not deceived you in any of this. The ring’s power is genuine.” Rowan watched the blood drip onto the roof. One drop; two; three.

Lorcan might have been a prick, but Rowan had never seen him break an oath before. His word was his bond; it had always been the one currency he valued.

They both moved at once, chucking the amulet and the ring into the space between them. Rowan caught the ring and swiftly pocketed it, but Lorcan just stared at the amulet in his hands, his eyes shadowed.

Rowan avoided the urge to hold his breath and stayed silent.

Lorcan slid the chain around his neck and tucked the amulet into his shirt. “You’re all going to die. Carrying out this plan, or in the war that follows.”

“You destroy those keys,” Rowan said, “and there might not be a war.” A fool’s hope.

“There will be a war. It’s too late to stop it now. Too bad that ring won’t keep any of you from being spiked on the castle walls.”

The image flashed through his head—made all the worse, perhaps, because of the times he’d seen it himself, done it himself. “What happened to you, Lorcan? What happened in your miserable existence to make you this way?” He’d never asked for the full story, had never cared to. It hadn’t bothered him until now. Before, he would have stood beside Lorcan and taunted the poor fool who dared defy their queen. “You’re a better male than this.”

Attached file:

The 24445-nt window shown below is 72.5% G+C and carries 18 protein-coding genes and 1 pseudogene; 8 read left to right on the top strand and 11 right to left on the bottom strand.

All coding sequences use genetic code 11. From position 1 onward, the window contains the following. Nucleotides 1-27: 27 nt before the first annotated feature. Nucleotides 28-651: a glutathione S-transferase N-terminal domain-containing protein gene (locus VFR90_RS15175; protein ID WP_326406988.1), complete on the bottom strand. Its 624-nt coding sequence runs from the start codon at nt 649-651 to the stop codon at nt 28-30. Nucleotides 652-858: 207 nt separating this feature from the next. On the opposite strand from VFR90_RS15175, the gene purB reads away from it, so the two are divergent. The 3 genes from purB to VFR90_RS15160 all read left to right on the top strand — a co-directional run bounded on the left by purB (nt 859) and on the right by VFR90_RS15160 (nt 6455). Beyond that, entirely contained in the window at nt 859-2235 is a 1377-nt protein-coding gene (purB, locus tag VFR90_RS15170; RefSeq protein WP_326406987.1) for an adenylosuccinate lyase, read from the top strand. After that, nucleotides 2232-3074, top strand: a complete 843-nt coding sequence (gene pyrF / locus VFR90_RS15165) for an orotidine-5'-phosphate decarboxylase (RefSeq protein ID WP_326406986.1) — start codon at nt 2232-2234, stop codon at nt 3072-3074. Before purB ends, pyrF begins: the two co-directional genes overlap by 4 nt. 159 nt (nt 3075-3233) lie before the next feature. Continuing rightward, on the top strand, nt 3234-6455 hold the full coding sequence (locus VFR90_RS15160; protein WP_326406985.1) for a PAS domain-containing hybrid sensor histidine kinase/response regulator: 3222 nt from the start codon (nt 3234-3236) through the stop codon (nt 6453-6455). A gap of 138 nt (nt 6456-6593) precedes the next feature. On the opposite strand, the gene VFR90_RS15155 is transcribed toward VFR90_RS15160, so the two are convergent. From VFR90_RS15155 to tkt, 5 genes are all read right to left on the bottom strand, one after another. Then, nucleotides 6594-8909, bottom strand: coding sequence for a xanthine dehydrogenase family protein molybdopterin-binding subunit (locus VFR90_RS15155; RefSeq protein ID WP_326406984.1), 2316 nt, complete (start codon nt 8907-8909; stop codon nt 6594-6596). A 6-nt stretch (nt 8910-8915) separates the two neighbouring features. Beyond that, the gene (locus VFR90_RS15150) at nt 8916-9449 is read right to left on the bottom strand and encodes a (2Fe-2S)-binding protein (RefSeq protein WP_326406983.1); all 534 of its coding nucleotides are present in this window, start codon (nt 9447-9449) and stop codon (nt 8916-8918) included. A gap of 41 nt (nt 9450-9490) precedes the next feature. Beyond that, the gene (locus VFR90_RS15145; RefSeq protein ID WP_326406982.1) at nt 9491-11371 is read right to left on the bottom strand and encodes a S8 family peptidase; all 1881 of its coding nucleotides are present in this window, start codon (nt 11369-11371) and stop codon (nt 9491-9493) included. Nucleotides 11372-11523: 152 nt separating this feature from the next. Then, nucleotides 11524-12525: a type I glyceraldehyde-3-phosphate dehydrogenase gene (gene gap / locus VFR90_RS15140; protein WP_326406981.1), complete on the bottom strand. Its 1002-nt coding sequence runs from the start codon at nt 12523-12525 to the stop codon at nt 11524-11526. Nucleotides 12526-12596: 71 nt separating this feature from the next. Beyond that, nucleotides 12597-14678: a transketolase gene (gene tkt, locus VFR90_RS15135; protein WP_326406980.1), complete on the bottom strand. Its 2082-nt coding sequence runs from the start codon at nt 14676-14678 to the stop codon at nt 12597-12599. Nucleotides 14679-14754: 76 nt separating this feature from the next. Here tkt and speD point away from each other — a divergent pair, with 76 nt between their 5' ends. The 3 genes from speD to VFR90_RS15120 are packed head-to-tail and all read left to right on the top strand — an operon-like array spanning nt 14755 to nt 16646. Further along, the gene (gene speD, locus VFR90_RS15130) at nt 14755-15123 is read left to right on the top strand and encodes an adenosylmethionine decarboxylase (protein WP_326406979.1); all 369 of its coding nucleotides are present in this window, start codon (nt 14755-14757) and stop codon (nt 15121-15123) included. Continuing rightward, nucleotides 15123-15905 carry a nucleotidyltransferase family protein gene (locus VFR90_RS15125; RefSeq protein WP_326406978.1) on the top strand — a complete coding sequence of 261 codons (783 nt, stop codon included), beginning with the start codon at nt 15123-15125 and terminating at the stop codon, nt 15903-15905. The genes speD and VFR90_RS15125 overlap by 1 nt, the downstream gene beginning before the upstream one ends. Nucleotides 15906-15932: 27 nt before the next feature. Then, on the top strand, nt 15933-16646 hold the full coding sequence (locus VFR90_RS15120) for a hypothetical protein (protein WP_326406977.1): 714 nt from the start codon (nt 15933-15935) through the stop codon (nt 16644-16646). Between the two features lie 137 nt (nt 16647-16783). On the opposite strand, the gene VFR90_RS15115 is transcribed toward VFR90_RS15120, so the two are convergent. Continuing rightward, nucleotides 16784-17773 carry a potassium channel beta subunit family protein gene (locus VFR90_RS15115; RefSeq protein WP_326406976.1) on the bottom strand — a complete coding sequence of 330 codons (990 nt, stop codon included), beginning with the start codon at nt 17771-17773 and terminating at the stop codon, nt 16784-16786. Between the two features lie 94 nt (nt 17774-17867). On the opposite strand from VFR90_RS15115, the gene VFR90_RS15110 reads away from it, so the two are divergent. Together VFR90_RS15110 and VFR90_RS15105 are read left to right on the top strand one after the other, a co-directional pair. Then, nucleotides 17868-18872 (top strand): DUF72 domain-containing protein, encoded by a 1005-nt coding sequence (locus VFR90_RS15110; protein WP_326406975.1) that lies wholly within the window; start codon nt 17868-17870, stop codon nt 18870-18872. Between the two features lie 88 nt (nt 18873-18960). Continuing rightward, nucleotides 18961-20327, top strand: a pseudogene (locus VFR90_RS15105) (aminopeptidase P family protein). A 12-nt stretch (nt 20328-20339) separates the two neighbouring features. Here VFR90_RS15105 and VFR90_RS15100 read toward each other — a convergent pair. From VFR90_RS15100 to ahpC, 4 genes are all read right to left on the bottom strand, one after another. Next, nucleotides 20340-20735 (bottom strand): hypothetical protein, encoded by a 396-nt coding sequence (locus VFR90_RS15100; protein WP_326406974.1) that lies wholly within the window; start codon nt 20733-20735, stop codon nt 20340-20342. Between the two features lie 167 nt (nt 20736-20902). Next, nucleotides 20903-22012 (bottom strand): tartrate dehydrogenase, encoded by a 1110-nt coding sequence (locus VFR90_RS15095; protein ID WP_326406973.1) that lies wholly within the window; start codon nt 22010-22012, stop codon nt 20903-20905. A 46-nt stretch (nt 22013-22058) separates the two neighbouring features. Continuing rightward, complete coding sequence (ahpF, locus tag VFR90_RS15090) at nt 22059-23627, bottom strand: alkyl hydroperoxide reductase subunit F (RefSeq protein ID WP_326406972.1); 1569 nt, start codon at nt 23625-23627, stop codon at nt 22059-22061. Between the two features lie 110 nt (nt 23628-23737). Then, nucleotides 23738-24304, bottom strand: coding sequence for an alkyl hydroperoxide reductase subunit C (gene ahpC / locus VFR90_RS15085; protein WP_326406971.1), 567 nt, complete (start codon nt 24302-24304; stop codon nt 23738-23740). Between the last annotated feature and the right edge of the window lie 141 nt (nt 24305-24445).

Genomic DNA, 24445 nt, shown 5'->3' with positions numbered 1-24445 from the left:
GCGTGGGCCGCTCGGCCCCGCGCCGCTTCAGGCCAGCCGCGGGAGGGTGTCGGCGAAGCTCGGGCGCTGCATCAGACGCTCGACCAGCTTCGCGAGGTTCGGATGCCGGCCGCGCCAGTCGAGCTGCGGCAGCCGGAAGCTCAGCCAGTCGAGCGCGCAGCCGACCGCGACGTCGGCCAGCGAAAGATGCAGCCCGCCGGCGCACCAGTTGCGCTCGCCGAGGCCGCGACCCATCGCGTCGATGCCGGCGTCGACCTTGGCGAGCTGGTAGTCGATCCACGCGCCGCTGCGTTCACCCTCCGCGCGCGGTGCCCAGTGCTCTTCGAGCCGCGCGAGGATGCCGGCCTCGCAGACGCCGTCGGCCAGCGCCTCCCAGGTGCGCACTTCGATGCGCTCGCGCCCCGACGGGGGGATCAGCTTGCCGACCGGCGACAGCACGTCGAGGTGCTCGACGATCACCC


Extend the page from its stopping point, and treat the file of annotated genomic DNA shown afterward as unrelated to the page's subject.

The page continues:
“Am I? I still serve my queen, even if she cannot see it. Who was the one who abandoned her the first time a pretty human thing opened her legs—”

“That is enough.”

But Lorcan was gone.

Rowan waited a few minutes before going back downstairs, turning the ring over and over in his pocket.

Aelin was awake in the bed when he entered, the windows shut and curtained, the hearth dark. “Well?” she said, the word barely audible above the rustling of the blankets as he climbed in beside her.

His night-keen eyes allowed him to see the scarred palm she held out as he dropped the ring into it. She slid it onto her thumb, wriggled her fingers, and frowned when nothing particularly exciting happened. A laugh caught in his throat.

“How mad is Lorcan going to be,” Aelin murmured as they lay down face-to-face, “when he eventually opens up that amulet, finds the Valg commander’s ring inside, and realizes we gave him a fake?”

 

 

The demon ripped down the remaining barriers between their souls as though they were paper, until only one remained, a tiny shell of self.

He did not remember waking, or sleeping, or eating. Indeed, there were very few moments when he was even there, looking out through his eyes. Only when the demon prince fed on the prisoners in the dungeons

—when he allowed him to feed, to drink alongside him—that was the only time he now surfaced.

Whatever control he’d had that day— What day?

He could not remember a time when the demon had not been there inside of him.

And yet—

Manon. A name.

Do not think of that one—do not think of her. The demon hated that name.

Manon.

EnoughWe do not speak of them, the descendants of our kings. Speak of whom?

Good.